In a criminal law matter, the Appellate Court of Connecticut affirmed a defendant’s narcotics conspiracy conviction, noting that a failed agreement did not end the conspiracy.
This case arose from an incident that occurred on April 15, 2009. Police officers participated in a Drug Enforcement Agency task force conducting narcotics surveillance. They observed the defendant engaging in drug-related activity over an extended period of time. He was talking on his cell phone, and soon thereafter an Acura pulled up nearby and flashed its lights. The defendant walked over to the vehicle and talked to the driver for a few minutes before the car took off.
Officers approached the defendant to effectuate an arrest, but he resisted and tried to run from the scene. However, officers subdued him and placed him under arrest. After being read his Miranda rights, the defendant told police that the driver of the Acura had come to “resupply” him with crack cocaine, a plan that fell through. He helped police locate the supplier, who they detained as well.
The defendant faced numerous charges, but was only convicted of conspiracy to sell narcotics by a person who is not drug-dependent and interfering with an officer. On appeal, he argued that the police provided insufficient evidence that an agreement existed between him and the driver and an overt act in furtherance of the conspiracy was taken by either party.
In this case, the State had the burden of proving, beyond a reasonable doubt, that the defendant “(1) with intent that conduct constituting a crime be performed, (2) agreed with one or more persons to engage in or cause the performance of such conduct, and (3) any one of them committed an overt act in pursuance of such conspiracy.” Because a written agreement almost never exists, the existence of a conspiracy may be inferred by the conduct of the defendant. Here, the defendant’s interaction with the driver in conjunction with his own statement about being resupplied established the requisite intent for conspiracy.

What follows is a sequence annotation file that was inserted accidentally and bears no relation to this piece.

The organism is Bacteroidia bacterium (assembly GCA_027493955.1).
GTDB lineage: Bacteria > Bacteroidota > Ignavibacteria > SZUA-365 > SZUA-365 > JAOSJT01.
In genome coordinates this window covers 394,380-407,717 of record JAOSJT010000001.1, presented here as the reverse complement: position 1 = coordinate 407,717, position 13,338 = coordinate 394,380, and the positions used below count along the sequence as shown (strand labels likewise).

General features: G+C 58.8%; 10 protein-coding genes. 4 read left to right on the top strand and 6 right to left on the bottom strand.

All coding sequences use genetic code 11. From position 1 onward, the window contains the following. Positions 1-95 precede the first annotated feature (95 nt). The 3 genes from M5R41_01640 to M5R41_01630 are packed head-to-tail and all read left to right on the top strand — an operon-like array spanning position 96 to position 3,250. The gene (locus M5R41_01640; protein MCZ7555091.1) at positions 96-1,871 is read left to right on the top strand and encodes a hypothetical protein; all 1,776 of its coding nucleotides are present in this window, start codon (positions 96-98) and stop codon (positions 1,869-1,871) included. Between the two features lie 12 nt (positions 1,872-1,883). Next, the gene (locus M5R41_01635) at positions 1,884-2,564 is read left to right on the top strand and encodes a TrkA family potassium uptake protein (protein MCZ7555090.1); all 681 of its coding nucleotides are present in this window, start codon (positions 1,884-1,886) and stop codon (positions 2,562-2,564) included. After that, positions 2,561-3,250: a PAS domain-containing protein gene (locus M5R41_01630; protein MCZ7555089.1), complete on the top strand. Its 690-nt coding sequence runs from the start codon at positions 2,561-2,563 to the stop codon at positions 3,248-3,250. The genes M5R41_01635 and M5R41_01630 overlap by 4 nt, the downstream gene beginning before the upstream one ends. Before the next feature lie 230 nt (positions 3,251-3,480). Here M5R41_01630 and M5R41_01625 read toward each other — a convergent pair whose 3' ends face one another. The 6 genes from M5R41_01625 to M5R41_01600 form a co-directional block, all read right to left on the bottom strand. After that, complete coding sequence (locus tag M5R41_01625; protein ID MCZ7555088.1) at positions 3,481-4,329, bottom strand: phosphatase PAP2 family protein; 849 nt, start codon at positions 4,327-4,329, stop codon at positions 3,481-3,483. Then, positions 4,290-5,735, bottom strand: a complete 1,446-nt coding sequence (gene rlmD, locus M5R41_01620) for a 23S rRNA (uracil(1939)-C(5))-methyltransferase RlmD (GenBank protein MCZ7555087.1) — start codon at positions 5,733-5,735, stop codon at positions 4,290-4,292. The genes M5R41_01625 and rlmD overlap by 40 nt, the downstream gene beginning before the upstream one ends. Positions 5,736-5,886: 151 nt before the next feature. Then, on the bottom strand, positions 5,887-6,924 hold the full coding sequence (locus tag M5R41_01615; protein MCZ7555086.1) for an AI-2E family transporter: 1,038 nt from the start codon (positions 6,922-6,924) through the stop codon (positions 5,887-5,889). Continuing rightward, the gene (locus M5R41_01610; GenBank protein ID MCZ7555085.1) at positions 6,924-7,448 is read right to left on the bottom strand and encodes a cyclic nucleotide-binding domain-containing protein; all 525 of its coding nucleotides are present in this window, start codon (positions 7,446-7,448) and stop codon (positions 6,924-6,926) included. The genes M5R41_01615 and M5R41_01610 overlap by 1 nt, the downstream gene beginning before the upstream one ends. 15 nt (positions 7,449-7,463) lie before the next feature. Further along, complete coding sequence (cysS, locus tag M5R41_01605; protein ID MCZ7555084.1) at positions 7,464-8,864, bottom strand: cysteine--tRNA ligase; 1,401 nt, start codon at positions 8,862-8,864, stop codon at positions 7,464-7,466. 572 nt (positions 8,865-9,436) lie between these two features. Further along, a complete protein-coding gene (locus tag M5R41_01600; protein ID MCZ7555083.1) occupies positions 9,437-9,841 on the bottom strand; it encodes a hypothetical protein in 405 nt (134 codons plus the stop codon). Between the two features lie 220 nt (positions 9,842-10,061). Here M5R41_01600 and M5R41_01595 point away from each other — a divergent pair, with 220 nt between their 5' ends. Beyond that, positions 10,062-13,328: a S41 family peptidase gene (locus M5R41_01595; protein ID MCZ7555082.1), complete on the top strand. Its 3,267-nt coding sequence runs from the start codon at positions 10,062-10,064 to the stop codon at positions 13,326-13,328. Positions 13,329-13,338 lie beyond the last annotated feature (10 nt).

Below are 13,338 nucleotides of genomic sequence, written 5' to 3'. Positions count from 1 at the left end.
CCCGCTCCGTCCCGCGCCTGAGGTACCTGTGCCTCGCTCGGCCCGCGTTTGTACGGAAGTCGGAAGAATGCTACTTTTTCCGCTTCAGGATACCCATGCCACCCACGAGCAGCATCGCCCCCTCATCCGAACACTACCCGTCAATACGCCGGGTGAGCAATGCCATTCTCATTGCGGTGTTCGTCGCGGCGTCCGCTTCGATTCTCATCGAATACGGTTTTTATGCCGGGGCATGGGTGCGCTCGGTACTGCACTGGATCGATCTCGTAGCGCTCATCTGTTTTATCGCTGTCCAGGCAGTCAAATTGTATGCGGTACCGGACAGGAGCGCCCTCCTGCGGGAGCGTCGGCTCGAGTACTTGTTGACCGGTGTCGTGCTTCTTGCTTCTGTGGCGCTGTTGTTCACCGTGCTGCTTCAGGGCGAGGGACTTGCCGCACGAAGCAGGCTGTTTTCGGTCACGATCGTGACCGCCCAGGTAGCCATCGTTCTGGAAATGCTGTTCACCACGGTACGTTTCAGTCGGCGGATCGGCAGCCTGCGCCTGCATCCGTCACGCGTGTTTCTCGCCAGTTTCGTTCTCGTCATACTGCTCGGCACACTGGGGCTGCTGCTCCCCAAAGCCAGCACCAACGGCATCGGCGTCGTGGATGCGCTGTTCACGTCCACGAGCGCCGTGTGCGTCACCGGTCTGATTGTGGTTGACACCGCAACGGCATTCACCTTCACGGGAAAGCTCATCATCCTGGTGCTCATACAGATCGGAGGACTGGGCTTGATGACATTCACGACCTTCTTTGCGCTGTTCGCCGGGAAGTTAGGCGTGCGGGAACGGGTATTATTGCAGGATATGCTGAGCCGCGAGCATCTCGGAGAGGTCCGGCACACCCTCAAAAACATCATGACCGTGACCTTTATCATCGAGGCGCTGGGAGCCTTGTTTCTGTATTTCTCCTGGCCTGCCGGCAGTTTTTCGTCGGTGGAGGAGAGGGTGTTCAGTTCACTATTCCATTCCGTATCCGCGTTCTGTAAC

An overt act need not be performed by the defendant only, but by any of the coconspirators. The act doesn’t need to be “a criminal act in and of itself” to qualify. In this case, the Appellate Court found that:
[T]he finder of fact reasonably could have concluded that [the coconspirator’s] drive to [the defendant’s location], his subsequent flashing of the Acura’s lights, the defendant’s walk to the Acura, and any discussion following between the defendant and [the coconspirator] were all overt acts in furtherance of the conspiracy.
That the agreement itself failed to materialize was not relevant. As the Court explained, “a breakdown of an agreement does not end the conspiracy” and is not a recognized defense. Therefore, the judgment was affirmed.
Written by Lindsay E. Raber, Esq.
When faced with a charge for possession or distribution of controlled substances, an individual is best served by consulting with an experienced criminal law practitioner. Should you have any questions regarding criminal defense, please do not hesitate to contact Attorney Joseph C. Maya in the firm’s Westport office in Fairfield County at 203-211-3100 or at JMaya@Mayalaw.com.